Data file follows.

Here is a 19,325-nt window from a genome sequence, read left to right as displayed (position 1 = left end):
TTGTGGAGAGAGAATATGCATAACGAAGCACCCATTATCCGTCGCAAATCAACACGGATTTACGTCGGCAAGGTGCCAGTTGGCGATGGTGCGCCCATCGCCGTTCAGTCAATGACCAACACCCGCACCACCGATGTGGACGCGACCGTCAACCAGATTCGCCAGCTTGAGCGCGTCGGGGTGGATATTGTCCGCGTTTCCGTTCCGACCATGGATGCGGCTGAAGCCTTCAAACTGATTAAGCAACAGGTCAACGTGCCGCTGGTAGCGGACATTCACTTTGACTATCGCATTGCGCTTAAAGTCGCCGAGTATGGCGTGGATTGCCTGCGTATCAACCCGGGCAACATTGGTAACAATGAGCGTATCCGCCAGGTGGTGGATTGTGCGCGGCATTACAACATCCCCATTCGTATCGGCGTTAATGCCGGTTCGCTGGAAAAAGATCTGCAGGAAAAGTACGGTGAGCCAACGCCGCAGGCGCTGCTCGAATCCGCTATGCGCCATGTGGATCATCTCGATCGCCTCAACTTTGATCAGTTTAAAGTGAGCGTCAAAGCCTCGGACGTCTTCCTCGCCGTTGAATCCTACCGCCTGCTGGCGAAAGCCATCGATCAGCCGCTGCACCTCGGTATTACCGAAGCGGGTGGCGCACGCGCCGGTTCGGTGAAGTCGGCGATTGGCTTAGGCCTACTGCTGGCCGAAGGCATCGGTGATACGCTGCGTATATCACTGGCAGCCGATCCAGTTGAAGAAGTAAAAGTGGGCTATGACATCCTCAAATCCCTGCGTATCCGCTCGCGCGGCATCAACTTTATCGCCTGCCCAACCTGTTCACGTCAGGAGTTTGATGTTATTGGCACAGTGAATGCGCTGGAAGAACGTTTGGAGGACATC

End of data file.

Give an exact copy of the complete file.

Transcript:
Here is a 19,325-nt window from a genome sequence, read left to right as displayed (position 1 = left end):
TTGTGGAGAGAGAATATGCATAACGAAGCACCCATTATCCGTCGCAAATCAACACGGATTTACGTCGGCAAGGTGCCAGTTGGCGATGGTGCGCCCATCGCCGTTCAGTCAATGACCAACACCCGCACCACCGATGTGGACGCGACCGTCAACCAGATTCGCCAGCTTGAGCGCGTCGGGGTGGATATTGTCCGCGTTTCCGTTCCGACCATGGATGCGGCTGAAGCCTTCAAACTGATTAAGCAACAGGTCAACGTGCCGCTGGTAGCGGACATTCACTTTGACTATCGCATTGCGCTTAAAGTCGCCGAGTATGGCGTGGATTGCCTGCGTATCAACCCGGGCAACATTGGTAACAATGAGCGTATCCGCCAGGTGGTGGATTGTGCGCGGCATTACAACATCCCCATTCGTATCGGCGTTAATGCCGGTTCGCTGGAAAAAGATCTGCAGGAAAAGTACGGTGAGCCAACGCCGCAGGCGCTGCTCGAATCCGCTATGCGCCATGTGGATCATCTCGATCGCCTCAACTTTGATCAGTTTAAAGTGAGCGTCAAAGCCTCGGACGTCTTCCTCGCCGTTGAATCCTACCGCCTGCTGGCGAAAGCCATCGATCAGCCGCTGCACCTCGGTATTACCGAAGCGGGTGGCGCACGCGCCGGTTCGGTGAAGTCGGCGATTGGCTTAGGCCTACTGCTGGCCGAAGGCATCGGTGATACGCTGCGTATATCACTGGCAGCCGATCCAGTTGAAGAAGTAAAAGTGGGCTATGACATCCTCAAATCCCTGCGTATCCGCTCGCGCGGCATCAACTTTATCGCCTGCCCAACCTGTTCACGTCAGGAGTTTGATGTTATTGGCACAGTGAATGCGCTGGAAGAACGTTTGGAGGACATC